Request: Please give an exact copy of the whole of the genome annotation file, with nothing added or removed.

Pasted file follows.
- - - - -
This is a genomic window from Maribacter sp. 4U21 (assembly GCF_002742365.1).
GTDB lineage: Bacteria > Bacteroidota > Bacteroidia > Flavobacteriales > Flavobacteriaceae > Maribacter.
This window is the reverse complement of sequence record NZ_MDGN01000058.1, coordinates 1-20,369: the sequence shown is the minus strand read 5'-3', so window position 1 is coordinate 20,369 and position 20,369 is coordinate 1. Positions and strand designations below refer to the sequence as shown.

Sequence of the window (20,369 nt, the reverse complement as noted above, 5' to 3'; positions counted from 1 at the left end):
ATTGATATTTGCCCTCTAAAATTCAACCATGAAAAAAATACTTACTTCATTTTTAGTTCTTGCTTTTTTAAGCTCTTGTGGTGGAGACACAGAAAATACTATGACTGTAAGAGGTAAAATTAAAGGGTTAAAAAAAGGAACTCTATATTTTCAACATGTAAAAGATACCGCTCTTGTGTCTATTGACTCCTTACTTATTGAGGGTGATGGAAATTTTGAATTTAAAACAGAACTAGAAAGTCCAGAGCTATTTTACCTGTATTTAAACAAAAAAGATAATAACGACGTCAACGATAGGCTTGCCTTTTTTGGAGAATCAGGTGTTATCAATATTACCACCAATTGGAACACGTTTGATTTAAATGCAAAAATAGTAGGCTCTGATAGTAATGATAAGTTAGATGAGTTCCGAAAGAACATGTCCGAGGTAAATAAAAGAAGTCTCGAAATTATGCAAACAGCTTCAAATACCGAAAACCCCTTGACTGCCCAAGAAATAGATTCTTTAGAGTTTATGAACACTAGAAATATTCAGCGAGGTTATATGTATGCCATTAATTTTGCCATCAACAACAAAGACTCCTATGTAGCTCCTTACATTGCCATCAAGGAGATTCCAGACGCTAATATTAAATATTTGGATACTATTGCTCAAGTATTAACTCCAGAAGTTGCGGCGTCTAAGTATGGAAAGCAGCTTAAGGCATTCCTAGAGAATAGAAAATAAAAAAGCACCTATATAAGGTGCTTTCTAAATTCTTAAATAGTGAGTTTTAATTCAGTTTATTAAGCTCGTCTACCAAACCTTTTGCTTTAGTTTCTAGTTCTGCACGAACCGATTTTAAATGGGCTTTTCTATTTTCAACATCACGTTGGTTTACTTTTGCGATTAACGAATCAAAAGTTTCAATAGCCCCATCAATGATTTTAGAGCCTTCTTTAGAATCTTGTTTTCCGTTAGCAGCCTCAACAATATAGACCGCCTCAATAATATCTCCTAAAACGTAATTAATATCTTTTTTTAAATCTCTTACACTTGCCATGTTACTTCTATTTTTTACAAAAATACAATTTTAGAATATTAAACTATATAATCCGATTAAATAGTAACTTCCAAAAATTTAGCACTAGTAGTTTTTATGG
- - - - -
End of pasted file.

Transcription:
This is a genomic window from Maribacter sp. 4U21 (assembly GCF_002742365.1).
GTDB lineage: Bacteria > Bacteroidota > Bacteroidia > Flavobacteriales > Flavobacteriaceae > Maribacter.
This window is the reverse complement of sequence record NZ_MDGN01000058.1, coordinates 1-20,369: the sequence shown is the minus strand read 5'-3', so window position 1 is coordinate 20,369 and position 20,369 is coordinate 1. Positions and strand designations below refer to the sequence as shown.

Sequence of the window (20,369 nt, the reverse complement as noted above, 5' to 3'; positions counted from 1 at the left end):
ATTGATATTTGCCCTCTAAAATTCAACCATGAAAAAAATACTTACTTCATTTTTAGTTCTTGCTTTTTTAAGCTCTTGTGGTGGAGACACAGAAAATACTATGACTGTAAGAGGTAAAATTAAAGGGTTAAAAAAAGGAACTCTATATTTTCAACATGTAAAAGATACCGCTCTTGTGTCTATTGACTCCTTACTTATTGAGGGTGATGGAAATTTTGAATTTAAAACAGAACTAGAAAGTCCAGAGCTATTTTACCTGTATTTAAACAAAAAAGATAATAACGACGTCAACGATAGGCTTGCCTTTTTTGGAGAATCAGGTGTTATCAATATTACCACCAATTGGAACACGTTTGATTTAAATGCAAAAATAGTAGGCTCTGATAGTAATGATAAGTTAGATGAGTTCCGAAAGAACATGTCCGAGGTAAATAAAAGAAGTCTCGAAATTATGCAAACAGCTTCAAATACCGAAAACCCCTTGACTGCCCAAGAAATAGATTCTTTAGAGTTTATGAACACTAGAAATATTCAGCGAGGTTATATGTATGCCATTAATTTTGCCATCAACAACAAAGACTCCTATGTAGCTCCTTACATTGCCATCAAGGAGATTCCAGACGCTAATATTAAATATTTGGATACTATTGCTCAAGTATTAACTCCAGAAGTTGCGGCGTCTAAGTATGGAAAGCAGCTTAAGGCATTCCTAGAGAATAGAAAATAAAAAAGCACCTATATAAGGTGCTTTCTAAATTCTTAAATAGTGAGTTTTAATTCAGTTTATTAAGCTCGTCTACCAAACCTTTTGCTTTAGTTTCTAGTTCTGCACGAACCGATTTTAAATGGGCTTTTCTATTTTCAACATCACGTTGGTTTACTTTTGCGATTAACGAATCAAAAGTTTCAATAGCCCCATCAATGATTTTAGAGCCTTCTTTAGAATCTTGTTTTCCGTTAGCAGCCTCAACAATATAGACCGCCTCAATAATATCTCCTAAAACGTAATTAATATCTTTTTTTAAATCTCTTACACTTGCCATGTTACTTCTATTTTTTACAAAAATACAATTTTAGAATATTAAACTATATAATCCGATTAAATAGTAACTTCCAAAAATTTAGCACTAGTAGTTTTTATGG